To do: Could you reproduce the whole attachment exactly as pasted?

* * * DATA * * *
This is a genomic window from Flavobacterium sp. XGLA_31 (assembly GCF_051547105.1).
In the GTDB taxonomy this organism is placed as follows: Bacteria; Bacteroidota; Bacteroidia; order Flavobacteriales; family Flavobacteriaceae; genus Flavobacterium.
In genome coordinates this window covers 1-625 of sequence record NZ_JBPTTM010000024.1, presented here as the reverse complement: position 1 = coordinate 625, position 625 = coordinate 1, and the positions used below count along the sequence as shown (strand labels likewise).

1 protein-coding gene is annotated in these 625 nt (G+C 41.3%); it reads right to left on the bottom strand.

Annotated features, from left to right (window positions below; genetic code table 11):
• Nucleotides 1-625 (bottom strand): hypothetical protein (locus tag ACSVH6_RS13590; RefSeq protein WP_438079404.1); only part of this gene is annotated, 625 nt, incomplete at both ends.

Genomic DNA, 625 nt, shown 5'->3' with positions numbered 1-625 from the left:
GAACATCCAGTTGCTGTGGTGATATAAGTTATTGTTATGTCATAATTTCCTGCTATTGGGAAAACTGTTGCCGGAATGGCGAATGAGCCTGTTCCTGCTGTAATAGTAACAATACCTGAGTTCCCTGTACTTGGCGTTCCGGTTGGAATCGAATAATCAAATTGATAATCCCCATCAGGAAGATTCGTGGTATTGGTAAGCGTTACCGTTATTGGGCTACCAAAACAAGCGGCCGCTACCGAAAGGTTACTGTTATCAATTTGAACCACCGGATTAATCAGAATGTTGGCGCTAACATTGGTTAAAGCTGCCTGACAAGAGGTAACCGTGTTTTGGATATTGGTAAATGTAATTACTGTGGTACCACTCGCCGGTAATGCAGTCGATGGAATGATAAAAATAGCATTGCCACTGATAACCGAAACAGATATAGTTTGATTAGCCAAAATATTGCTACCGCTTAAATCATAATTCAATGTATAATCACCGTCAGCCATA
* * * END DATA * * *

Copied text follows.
This is a genomic window from Flavobacterium sp. XGLA_31 (assembly GCF_051547105.1).
In the GTDB taxonomy this organism is placed as follows: Bacteria; Bacteroidota; Bacteroidia; order Flavobacteriales; family Flavobacteriaceae; genus Flavobacterium.
In genome coordinates this window covers 1-625 of sequence record NZ_JBPTTM010000024.1, presented here as the reverse complement: position 1 = coordinate 625, position 625 = coordinate 1, and the positions used below count along the sequence as shown (strand labels likewise).

1 protein-coding gene is annotated in these 625 nt (G+C 41.3%); it reads right to left on the bottom strand.

Annotated features, from left to right (window positions below; genetic code table 11):
• Nucleotides 1-625 (bottom strand): hypothetical protein (locus tag ACSVH6_RS13590; RefSeq protein WP_438079404.1); only part of this gene is annotated, 625 nt, incomplete at both ends.

Genomic DNA, 625 nt, shown 5'->3' with positions numbered 1-625 from the left:
GAACATCCAGTTGCTGTGGTGATATAAGTTATTGTTATGTCATAATTTCCTGCTATTGGGAAAACTGTTGCCGGAATGGCGAATGAGCCTGTTCCTGCTGTAATAGTAACAATACCTGAGTTCCCTGTACTTGGCGTTCCGGTTGGAATCGAATAATCAAATTGATAATCCCCATCAGGAAGATTCGTGGTATTGGTAAGCGTTACCGTTATTGGGCTACCAAAACAAGCGGCCGCTACCGAAAGGTTACTGTTATCAATTTGAACCACCGGATTAATCAGAATGTTGGCGCTAACATTGGTTAAAGCTGCCTGACAAGAGGTAACCGTGTTTTGGATATTGGTAAATGTAATTACTGTGGTACCACTCGCCGGTAATGCAGTCGATGGAATGATAAAAATAGCATTGCCACTGATAACCGAAACAGATATAGTTTGATTAGCCAAAATATTGCTACCGCTTAAATCATAATTCAATGTATAATCACCGTCAGCCATA